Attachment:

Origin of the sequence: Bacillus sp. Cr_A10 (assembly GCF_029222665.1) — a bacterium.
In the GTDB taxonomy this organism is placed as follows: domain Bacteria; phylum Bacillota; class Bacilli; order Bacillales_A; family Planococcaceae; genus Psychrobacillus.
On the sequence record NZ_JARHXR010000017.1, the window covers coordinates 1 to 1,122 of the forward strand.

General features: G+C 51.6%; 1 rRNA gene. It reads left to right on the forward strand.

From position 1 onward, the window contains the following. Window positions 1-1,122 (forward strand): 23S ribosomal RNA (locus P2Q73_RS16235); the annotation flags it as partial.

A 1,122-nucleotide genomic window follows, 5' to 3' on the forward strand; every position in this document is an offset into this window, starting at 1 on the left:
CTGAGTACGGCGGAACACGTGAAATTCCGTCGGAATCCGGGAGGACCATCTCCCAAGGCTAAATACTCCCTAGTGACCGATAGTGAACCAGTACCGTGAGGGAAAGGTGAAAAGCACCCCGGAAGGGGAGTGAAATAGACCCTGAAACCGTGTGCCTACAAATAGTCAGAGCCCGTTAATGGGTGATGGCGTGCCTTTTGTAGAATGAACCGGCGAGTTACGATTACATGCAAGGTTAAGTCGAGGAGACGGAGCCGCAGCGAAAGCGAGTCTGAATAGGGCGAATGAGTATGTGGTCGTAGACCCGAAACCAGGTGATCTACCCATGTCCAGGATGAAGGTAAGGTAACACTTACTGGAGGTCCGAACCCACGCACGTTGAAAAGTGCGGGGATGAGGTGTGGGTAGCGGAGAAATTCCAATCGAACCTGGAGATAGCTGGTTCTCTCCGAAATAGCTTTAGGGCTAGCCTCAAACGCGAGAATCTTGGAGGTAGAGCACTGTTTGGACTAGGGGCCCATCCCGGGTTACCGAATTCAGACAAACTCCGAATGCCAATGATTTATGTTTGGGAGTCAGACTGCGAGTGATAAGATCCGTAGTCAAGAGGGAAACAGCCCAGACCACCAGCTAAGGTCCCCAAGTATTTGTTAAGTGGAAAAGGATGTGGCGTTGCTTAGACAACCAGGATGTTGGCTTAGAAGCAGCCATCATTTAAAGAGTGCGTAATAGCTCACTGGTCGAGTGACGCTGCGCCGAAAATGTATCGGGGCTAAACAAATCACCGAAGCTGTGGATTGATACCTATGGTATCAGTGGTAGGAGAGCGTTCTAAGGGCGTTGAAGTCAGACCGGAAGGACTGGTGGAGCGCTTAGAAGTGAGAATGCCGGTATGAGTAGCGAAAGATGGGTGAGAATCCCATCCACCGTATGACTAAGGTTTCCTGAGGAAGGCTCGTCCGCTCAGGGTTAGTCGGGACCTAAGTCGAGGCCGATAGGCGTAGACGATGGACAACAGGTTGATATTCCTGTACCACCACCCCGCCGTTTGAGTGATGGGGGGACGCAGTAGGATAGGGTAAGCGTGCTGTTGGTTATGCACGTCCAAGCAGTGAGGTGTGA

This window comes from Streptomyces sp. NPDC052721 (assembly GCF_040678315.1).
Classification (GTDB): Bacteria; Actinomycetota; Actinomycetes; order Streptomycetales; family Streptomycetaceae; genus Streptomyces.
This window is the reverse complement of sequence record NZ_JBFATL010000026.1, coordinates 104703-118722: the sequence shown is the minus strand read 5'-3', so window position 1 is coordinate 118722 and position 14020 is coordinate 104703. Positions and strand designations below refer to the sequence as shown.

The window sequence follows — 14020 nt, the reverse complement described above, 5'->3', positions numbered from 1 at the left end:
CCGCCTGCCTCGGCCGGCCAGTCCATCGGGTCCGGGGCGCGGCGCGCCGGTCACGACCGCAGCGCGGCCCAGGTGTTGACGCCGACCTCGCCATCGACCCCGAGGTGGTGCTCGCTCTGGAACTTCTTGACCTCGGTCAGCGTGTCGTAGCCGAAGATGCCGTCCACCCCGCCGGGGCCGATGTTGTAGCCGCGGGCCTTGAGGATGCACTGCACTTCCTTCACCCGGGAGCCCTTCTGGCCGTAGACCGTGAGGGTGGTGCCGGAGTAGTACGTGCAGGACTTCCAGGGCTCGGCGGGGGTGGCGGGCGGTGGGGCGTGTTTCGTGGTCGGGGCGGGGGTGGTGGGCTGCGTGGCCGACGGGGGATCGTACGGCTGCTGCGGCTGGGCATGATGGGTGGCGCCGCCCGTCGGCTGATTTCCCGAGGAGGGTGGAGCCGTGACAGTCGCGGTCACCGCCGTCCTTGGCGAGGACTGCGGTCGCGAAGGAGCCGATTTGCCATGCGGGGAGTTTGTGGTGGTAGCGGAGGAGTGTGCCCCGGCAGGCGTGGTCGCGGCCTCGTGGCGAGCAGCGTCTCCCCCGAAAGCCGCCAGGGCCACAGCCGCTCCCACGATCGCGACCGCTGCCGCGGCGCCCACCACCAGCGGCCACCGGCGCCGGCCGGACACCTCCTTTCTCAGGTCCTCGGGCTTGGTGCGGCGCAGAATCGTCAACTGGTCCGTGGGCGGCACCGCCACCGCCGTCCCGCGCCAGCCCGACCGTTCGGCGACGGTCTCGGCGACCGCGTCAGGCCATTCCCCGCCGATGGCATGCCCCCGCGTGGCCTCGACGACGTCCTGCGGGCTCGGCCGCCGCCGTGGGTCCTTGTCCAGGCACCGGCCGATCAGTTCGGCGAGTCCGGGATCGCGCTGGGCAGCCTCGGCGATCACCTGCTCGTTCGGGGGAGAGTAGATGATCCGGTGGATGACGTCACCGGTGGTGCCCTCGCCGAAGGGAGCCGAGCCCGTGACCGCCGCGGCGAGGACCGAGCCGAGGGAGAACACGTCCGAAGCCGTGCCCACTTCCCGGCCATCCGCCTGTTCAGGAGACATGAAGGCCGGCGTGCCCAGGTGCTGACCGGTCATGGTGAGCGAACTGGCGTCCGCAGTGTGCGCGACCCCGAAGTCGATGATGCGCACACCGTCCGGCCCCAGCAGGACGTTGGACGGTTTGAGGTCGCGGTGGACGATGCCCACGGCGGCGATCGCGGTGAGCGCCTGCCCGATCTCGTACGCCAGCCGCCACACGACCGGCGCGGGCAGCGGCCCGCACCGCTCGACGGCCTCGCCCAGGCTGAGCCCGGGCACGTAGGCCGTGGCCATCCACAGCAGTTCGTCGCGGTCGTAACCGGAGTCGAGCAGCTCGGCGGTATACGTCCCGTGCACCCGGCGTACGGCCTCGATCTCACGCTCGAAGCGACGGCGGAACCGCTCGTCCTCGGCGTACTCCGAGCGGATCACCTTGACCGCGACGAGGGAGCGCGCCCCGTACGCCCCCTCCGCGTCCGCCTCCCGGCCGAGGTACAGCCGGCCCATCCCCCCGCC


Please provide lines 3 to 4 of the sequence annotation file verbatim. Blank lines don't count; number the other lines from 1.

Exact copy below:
On the sequence record NZ_JARHXR010000017.1, the window covers coordinates 1 to 1,122 of the forward strand.

General features: G+C 51.6%; 1 rRNA gene. It reads left to right on the forward strand.